Wisdom > Faith

When we go off-road and through deep waters in life

We think we’re in control, but we’re not

Chief was always happy to have visitors in the office. PHOTO FROM SAM LIUSON

As an avid off-roader, I often head out with friends to destinations that are difficult to reach, places that cannot be accessed without four-wheel drive. We encounter harsh landscapes that are usually an intimidating mix of rocks, boulders, clay, mud, sand and water. Most of the time, our trusty rigs—armed to the teeth with reliable engines, mud tires, and powerful winches—and our seasoned driving skills get us through seemingly impassable terrain.

Oftentimes, we feel so confident about our cars that we forget that we are not always in control of the situation. When off-roading, nothing unnerves me more than crossing deep waters. There have been times when we had to cross rivers and had no way of judging the water level. We become anxious about many things such as losing traction. No matter how fancy our equipment was and how experienced we were, our vehicles would still get bogged down. Water would start seeping into the cabin, and the engine would stall.

We tend to think we are always in control. PHOTO FROM SAM LIUSON

As I write this article today during the COVID-19 pandemic, many people are in deep waters. Some are afraid of losing their jobs, while others have been retrenched and are in deep financial trouble. There are those who are fighting for their lives in hospitals, and those who have sadly lost loved ones. Undoubtedly, most of us are in the worst health and economic crisis of our lifetime. We are in the eye of a perfect storm.

What hits some of us more personally is that our good friend Vernon B. Sarne, VISOR’s editor-in-chief, is not just caught up in this storm. He is also fighting the greatest battle of his life amid all the chaos. For those who don’t know, he had an aneurysm attack more than a week ago.

As Vernon realized that something was very wrong with his health and found himself lying on a hospital bed in the emergency room, he made a final post on Facebook before his phone was taken from him.

In case I don’t make it past surgery later, I want you to know I’m a Christian. I know it doesn’t look like it most of the time, but I am. I often fall short, but thankfully God’s mercy is bottomless. Second, I love you all. I may have had many misunderstandings with some of you, but know I wish you all well. I don’t know if I’ll get another shot at this, but if I don’t, I’m leaving with the most positive of thoughts. God is real. I’m sorry I didn’t always tell you about it. Be well, guys. Live your life such that you won’t have to worry about your last words or action.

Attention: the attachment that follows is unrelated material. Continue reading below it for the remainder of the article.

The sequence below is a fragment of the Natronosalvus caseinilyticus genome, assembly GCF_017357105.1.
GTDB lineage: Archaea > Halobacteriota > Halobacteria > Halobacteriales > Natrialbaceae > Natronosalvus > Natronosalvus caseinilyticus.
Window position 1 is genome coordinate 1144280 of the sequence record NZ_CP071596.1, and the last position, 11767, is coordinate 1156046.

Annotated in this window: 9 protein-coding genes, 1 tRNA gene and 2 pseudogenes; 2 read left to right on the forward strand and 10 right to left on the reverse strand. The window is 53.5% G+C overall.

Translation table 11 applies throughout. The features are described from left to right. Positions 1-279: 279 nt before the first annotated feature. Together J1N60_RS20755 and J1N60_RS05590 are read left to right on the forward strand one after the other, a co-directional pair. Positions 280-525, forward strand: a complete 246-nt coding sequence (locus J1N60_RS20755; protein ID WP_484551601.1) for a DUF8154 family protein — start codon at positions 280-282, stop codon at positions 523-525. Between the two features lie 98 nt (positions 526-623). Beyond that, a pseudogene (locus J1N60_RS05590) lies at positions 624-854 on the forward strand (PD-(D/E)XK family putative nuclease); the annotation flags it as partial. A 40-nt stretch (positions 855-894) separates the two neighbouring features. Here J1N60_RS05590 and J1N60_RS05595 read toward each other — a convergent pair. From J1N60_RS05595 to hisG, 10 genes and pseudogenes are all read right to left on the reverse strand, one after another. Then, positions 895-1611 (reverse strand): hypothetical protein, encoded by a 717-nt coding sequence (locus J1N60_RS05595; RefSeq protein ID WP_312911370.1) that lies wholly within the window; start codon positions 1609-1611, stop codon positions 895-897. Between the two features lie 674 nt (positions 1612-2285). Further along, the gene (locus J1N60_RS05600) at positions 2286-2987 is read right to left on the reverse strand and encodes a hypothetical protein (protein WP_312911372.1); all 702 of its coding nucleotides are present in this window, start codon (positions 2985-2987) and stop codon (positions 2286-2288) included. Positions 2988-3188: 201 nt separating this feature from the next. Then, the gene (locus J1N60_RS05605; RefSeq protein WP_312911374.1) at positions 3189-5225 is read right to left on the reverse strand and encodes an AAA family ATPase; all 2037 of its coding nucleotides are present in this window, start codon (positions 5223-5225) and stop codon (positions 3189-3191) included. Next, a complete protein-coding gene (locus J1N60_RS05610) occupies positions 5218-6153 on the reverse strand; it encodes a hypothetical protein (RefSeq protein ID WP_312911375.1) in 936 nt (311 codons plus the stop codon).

Things don't always work in our favor, no matter how skilled we are. PHOTO FROM SAM LIUSON

We probably question what on earth is going on, and why events like these are happening to people like Vernon and to our loved ones. I can only surmise that the world is going through a season of pestilence and purging. What is happening around us is provoking a lot of fear and anxiety, but there is a flip side to this whole situation that we must embrace. For instance, the fear of sickness and death has made us more caring and sensitive to each other. The lockdown has forced us to ease up on chasing material dreams and focus more on spending time with our families. The stoppage of air, sea and land travel has dramatically decreased pollution and allowed nature to regenerate and flourish. The virus has made the strong and powerful, humble. The uncertainty of livelihood has reminded us to be prayerful, and the curtailment of our freedoms has made us appreciate what we have taken for granted. Most of all, the helplessness has made us acknowledge that we are not in control. No one among us has the answer. No amount of wealth, power or human wisdom can figure out what is happening to the world today. This health and economic crisis has brought most of us down to our knees.

As we all waited for news in the minutes, the hours and the days following his Facebook post, Vernon’s family and friends (leaders in the automotive industry, colleagues in media, readers of VISOR) all came together to pray to God. This is something I have never witnessed before. In the meantime, our friend is being steadily winched out of deep waters, and is on his way to recovery.

To happier and healthier days ahead. PHOTO FROM SAM LIUSON

So, how about you? Have you come to a point in your life where your survival has somehow become jeopardized? Have you asked yourself whom you believe in? Perhaps the purpose of this pandemic is to help a lot of us to stop and reflect on the true meaning of our existence.

I’ll end this piece with a Bible passage for all of you readers, and especially for my friend Vernon.

“Fear not, for I have redeemed you; I have called you by your name; you are Mine. When you pass through the waters, I will be with you; and through the rivers, they shall not overflow you. When you walk through the fire, you shall not be burned, nor shall the flame scorch you. For I am the Lord your God, the Holy One of Israel, your Savior.” (Isaiah 43:1-3)

Sam Liuson

Sam is the president and CEO of Wheel Gallery, an aftermarket shop that sells Concept One and Black Rhino alloy wheels, among others. He leads a Bible study group that includes fellow businessmen in the motoring community.